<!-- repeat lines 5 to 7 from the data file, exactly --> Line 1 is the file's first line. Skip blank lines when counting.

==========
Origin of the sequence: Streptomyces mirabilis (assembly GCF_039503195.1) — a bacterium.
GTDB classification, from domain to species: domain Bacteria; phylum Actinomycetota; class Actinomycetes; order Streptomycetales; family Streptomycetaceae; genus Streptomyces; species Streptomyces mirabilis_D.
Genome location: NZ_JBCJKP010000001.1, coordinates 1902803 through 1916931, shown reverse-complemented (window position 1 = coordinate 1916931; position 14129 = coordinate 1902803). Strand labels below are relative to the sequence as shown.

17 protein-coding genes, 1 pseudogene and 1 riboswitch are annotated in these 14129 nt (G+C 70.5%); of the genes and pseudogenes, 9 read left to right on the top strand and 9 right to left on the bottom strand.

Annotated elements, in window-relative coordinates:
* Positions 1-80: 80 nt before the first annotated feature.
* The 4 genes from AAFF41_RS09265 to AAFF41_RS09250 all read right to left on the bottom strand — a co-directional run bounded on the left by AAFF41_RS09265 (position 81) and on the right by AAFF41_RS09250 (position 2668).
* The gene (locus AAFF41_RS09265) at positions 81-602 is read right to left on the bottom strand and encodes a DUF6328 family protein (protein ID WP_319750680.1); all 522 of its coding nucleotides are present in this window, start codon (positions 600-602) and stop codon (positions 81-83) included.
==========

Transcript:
Annotated elements, in window-relative coordinates:
* Positions 1-80: 80 nt before the first annotated feature.
* The 4 genes from AAFF41_RS09265 to AAFF41_RS09250 all read right to left on the bottom strand — a co-directional run bounded on the left by AAFF41_RS09265 (position 81) and on the right by AAFF41_RS09250 (position 2668).